Introducing Tobacconomics’ Tobacco Control Supplement: “The Economics of Tobacco Taxation in Low‑ and Middle‑Income Countries”

Last year, we released a blog series describing the Tobacconomics approach to building think tank capacity. As the project concludes its fourth year, our partners have become adept at producing high-quality research on the economics of tobacco taxation. In this blog, we want to share some lessons learned over the past four years as well as overview our partners’ contributions to the recently released Tobacco Control Supplement.

Lessons Learned in Research and Dissemination Mentoring:

After 4 years, 31 think tank partners in 18 different countries, the team has learned a lot from our partners. With their help, we continue to refine our process to make it more effective. Here are the lessons learned thus far:

– Capacity building is a time-intensive process and requires close attention. Many of our partners had never worked on the economics of tobacco control prior to the start of the project. With research quality being our top priority, we quickly came to realize that a variety of support tools were necessary for our partners, including an ongoing stream of technical assistance through in-person trainings, interactive workshops, research meetings, and regular communication. As we find ourselves facing new challenges in a global pandemic, we are adapting the ways we remain connected with our partners, so that time together is more interactive, frequent, concise, and meaningful.

– Mentored research cannot be outsourced. Having a staff economist as the primary contact for each think tank has been essential to growing our partners’ research capacity. A staff economist provides technical assistance, builds relationships, and transfers technical skills. Our staff economists are experts in their respective region and in many cases, it is their land of origin. As a result, they understand local contexts, cultural sensitivities, and policy challenges at play in their respective regions.

– Direct involvement is best. We learned to directly involve ourselves with think tanks throughout the research process, even when they are operating within a larger regional network. In the regional networks, we found it best to keep things simple: it is better for all of the partners to work on the same research topic as this allows us to synchronize technical assistance and trainings.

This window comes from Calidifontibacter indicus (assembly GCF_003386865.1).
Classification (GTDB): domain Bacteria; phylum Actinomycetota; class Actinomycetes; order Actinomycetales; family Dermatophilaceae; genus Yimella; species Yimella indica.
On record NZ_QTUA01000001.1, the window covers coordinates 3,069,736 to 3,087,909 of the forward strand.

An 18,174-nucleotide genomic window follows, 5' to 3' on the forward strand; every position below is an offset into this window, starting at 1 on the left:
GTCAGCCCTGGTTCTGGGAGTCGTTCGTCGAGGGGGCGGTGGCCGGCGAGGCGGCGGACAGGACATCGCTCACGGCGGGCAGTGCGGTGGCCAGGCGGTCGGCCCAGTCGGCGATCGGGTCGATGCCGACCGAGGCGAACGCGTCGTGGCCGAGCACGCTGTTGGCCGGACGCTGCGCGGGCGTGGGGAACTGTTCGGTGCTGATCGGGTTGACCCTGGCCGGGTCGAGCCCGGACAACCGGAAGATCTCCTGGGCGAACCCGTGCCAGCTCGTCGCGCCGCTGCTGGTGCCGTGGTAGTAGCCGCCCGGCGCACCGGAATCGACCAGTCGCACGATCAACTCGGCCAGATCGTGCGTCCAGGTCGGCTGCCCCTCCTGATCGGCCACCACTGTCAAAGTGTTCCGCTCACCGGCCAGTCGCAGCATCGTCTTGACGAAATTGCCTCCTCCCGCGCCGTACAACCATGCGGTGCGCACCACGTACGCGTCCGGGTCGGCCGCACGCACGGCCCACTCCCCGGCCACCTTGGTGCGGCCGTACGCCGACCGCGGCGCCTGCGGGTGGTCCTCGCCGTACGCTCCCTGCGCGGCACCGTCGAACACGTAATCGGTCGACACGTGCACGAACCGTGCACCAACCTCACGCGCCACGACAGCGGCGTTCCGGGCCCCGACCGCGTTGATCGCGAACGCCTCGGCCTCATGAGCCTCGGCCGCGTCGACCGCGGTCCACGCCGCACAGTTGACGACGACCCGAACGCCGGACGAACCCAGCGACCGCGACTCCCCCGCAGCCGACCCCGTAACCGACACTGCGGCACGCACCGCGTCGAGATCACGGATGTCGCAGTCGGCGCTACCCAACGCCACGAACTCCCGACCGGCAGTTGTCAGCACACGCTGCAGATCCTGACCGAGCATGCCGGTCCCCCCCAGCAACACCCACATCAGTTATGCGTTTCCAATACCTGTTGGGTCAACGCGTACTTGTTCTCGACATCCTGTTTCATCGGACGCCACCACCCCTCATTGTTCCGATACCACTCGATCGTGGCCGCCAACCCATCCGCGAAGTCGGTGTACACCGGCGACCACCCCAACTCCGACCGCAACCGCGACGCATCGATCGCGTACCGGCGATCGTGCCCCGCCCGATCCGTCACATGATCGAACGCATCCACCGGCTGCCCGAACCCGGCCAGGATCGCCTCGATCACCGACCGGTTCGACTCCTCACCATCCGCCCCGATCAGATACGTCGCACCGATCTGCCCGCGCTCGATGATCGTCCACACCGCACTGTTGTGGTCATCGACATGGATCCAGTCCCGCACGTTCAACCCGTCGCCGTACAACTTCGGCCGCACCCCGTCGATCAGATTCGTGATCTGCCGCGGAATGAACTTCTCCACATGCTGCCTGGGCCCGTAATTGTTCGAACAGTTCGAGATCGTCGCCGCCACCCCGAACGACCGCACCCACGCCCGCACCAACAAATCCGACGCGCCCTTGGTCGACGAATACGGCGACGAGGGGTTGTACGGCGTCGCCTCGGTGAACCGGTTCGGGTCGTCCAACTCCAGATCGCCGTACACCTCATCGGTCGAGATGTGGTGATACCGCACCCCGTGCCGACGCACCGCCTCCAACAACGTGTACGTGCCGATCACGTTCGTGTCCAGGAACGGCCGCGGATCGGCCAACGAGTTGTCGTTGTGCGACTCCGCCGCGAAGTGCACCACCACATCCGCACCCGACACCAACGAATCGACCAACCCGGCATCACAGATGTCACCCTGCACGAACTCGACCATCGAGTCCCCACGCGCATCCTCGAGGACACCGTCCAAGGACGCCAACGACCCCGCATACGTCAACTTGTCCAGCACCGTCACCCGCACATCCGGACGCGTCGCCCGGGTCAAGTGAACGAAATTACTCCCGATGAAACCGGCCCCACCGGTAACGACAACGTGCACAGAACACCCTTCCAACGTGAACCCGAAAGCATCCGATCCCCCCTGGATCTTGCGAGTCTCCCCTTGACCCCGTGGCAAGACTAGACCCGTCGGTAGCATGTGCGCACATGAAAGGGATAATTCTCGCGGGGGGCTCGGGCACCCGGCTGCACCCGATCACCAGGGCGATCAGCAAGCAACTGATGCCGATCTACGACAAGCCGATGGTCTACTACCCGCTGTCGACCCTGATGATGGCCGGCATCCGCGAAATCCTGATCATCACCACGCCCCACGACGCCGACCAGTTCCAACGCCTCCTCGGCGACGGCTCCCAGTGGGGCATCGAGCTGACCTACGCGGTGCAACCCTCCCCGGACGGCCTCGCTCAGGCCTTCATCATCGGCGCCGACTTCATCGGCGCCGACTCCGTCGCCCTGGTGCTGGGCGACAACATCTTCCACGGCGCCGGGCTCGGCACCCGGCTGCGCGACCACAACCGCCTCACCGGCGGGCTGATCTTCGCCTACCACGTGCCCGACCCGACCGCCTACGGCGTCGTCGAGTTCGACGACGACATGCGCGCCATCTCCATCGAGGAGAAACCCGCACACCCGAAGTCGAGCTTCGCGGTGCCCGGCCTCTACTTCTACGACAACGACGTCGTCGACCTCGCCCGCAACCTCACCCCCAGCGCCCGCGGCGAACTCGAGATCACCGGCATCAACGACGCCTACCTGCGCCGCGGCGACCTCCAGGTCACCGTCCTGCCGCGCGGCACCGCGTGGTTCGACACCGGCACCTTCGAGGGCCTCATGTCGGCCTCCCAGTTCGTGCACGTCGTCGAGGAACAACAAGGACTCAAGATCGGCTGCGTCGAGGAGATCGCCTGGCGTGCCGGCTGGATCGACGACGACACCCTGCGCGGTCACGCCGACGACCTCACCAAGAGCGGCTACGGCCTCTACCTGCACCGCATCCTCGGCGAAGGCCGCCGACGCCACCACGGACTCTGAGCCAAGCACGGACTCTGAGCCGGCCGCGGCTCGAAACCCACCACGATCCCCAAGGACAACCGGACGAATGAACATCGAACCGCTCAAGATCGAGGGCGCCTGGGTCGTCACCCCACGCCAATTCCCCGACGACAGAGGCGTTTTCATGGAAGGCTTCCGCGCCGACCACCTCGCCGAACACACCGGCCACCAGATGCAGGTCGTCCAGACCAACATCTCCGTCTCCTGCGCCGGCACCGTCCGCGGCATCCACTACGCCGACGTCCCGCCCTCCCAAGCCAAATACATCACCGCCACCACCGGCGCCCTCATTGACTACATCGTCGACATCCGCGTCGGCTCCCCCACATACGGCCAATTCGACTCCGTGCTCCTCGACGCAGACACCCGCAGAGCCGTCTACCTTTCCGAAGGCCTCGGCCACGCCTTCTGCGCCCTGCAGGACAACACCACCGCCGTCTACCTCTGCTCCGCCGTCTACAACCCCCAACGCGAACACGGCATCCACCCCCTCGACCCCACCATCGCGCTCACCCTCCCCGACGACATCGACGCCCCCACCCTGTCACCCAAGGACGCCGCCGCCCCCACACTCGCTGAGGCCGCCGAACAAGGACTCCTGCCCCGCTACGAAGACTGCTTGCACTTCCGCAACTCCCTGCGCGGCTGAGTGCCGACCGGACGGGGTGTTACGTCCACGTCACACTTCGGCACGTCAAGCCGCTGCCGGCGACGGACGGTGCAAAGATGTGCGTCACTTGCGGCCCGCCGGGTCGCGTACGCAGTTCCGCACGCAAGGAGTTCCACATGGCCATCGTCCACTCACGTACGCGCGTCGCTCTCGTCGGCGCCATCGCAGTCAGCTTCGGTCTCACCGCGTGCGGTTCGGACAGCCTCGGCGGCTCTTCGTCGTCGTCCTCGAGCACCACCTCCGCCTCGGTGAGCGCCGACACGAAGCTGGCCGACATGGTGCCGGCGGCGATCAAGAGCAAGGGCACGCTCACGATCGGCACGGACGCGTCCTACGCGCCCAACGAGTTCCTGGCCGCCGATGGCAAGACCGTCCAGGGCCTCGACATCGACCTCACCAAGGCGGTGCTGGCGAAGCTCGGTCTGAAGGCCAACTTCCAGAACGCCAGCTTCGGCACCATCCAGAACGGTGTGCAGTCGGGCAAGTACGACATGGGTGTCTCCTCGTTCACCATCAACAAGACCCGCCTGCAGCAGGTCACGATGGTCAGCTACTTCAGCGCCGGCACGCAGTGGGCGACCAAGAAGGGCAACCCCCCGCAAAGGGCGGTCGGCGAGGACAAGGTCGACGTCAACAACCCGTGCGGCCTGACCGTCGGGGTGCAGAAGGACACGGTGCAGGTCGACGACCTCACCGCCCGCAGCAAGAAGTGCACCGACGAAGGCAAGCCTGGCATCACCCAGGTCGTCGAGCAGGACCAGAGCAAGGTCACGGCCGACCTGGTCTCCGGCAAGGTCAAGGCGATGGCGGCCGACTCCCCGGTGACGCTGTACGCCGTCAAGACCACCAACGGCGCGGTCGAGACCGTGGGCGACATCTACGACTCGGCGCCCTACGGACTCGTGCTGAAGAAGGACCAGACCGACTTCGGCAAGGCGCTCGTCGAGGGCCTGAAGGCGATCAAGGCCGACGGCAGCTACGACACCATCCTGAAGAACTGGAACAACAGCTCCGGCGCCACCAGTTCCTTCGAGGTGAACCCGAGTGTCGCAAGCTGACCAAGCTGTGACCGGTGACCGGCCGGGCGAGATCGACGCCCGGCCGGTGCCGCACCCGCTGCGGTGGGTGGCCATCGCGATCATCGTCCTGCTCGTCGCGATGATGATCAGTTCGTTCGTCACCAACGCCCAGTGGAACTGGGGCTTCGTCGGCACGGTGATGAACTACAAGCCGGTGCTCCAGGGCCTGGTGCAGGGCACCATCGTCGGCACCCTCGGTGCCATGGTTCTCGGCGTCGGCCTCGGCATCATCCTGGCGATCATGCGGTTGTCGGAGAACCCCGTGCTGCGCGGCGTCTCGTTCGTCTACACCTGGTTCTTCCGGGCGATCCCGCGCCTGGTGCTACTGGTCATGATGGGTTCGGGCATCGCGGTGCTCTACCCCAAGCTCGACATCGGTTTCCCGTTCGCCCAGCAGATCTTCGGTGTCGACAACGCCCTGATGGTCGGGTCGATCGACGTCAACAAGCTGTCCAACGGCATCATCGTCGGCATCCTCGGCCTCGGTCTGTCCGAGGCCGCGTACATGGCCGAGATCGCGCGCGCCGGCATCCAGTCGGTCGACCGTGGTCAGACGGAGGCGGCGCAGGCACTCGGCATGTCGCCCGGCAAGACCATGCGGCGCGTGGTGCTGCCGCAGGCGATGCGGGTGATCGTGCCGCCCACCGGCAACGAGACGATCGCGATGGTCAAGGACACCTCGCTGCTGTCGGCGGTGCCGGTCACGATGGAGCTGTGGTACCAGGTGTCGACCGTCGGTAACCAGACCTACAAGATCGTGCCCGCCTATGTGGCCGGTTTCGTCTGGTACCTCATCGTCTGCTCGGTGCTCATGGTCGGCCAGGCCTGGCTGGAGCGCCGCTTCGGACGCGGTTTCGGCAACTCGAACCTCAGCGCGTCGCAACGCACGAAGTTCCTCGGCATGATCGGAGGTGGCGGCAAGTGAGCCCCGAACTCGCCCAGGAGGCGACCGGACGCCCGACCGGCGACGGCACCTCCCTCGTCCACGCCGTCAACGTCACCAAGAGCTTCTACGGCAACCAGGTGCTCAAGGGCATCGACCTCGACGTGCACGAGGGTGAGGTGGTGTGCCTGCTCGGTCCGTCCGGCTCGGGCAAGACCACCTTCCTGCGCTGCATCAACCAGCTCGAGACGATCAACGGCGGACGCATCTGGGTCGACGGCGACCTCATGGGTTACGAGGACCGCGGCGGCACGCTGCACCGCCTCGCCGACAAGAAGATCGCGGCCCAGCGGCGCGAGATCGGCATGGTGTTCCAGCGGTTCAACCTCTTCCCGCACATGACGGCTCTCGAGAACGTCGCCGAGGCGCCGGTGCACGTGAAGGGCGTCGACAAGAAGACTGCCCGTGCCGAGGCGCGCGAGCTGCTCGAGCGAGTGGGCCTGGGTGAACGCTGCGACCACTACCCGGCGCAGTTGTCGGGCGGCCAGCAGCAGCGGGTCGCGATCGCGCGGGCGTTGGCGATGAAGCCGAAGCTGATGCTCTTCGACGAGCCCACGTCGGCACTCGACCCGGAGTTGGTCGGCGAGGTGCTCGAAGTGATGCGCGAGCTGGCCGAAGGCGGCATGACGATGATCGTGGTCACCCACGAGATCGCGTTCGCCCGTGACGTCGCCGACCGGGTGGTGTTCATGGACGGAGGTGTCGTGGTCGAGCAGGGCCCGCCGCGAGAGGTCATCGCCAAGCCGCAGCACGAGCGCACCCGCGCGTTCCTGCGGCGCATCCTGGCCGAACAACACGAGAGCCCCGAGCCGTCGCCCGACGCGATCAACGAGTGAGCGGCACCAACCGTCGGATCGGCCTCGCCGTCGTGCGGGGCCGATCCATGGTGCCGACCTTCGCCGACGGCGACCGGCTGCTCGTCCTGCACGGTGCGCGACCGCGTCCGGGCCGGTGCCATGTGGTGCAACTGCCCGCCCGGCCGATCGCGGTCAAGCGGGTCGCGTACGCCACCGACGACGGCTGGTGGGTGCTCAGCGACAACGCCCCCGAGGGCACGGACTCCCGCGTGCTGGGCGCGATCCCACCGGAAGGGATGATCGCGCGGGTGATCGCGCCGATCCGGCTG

– Quality takes time and a method. Finally, instead of diving into very complex issues from the start of our partnerships, we devised a set of “Core Competencies” of economic analysis of fiscal policy. Considering the policy context, research gaps, and think tank capacity, we align each piece of research into one-year work plans. The Core Competencies are listed below:

1)    How will consumers and producers respond to the proposed fiscal policy?

●      Methods: Estimating demand elasticity using Household Expenditure and other survey data; store scanner data; and/or time series data

2)    How will a given fiscal policy affect the price of taxed and untaxed products and how will this change in price affect government revenues, consumption, and health outcomes?

●      Methods: Modeling alternative tax structures/rates on revenues and public health impacts

3)    How will the fiscal policy affect the poor and/or the young?

●      Methods: Measuring distributional impacts of tax increases

4)    What are the health and economic costs of a given unhealthy behavior and how can fiscal policies address these costs?

●      Methods: Quantifying economic costs (direct and indirect) of use and how taxes can address these costs

5)    How will the fiscal policy affect employment and economic growth?

●      Methods: Estimating macroeconomic impacts of tax increases, e.g., employment, economic growth, supply chain analysis, etc. through quasi-experimental designs, Input-Output, Computable General Equilibrium, and other models

6)    To what extent do fiscal policies, such as taxes lead to avoidance and evasion?

●      Methods: Quantifying extent of cross-border shopping in tax evaluation models, levels of illicit trade, measuring trends, geographical areas of leakage, etc. using primary and secondary data sources

What’s in the Tobacco Control Supplement?

Our partners have produced dozens of high quality research products, all of which can be accessed on our website. A few of these research efforts are reflected in the Tobacco Control Supplement. The Supplement opens with an overview article titled, “Think Tank Capacity Building for Economic Analysis on Tobacco: Experiences and Lessons Learned”.

Think tanks from each of the three regions where we work contributed eight research articles to the supplement. The research featured in the supplement was produced in the first grant cycle and contributed to evidence-based policymaking discussions in their respective countries. The Supplement consists of:

Latin America:

Southeastern Europe:


Our hope is that the Tobacco Control Supplement sparks more research to inform more effective tobacco tax policies, especially in low- and middle-income countries. We look forward to sharing more new research produced by the emerging tobacco taxation experts generated through this partnership.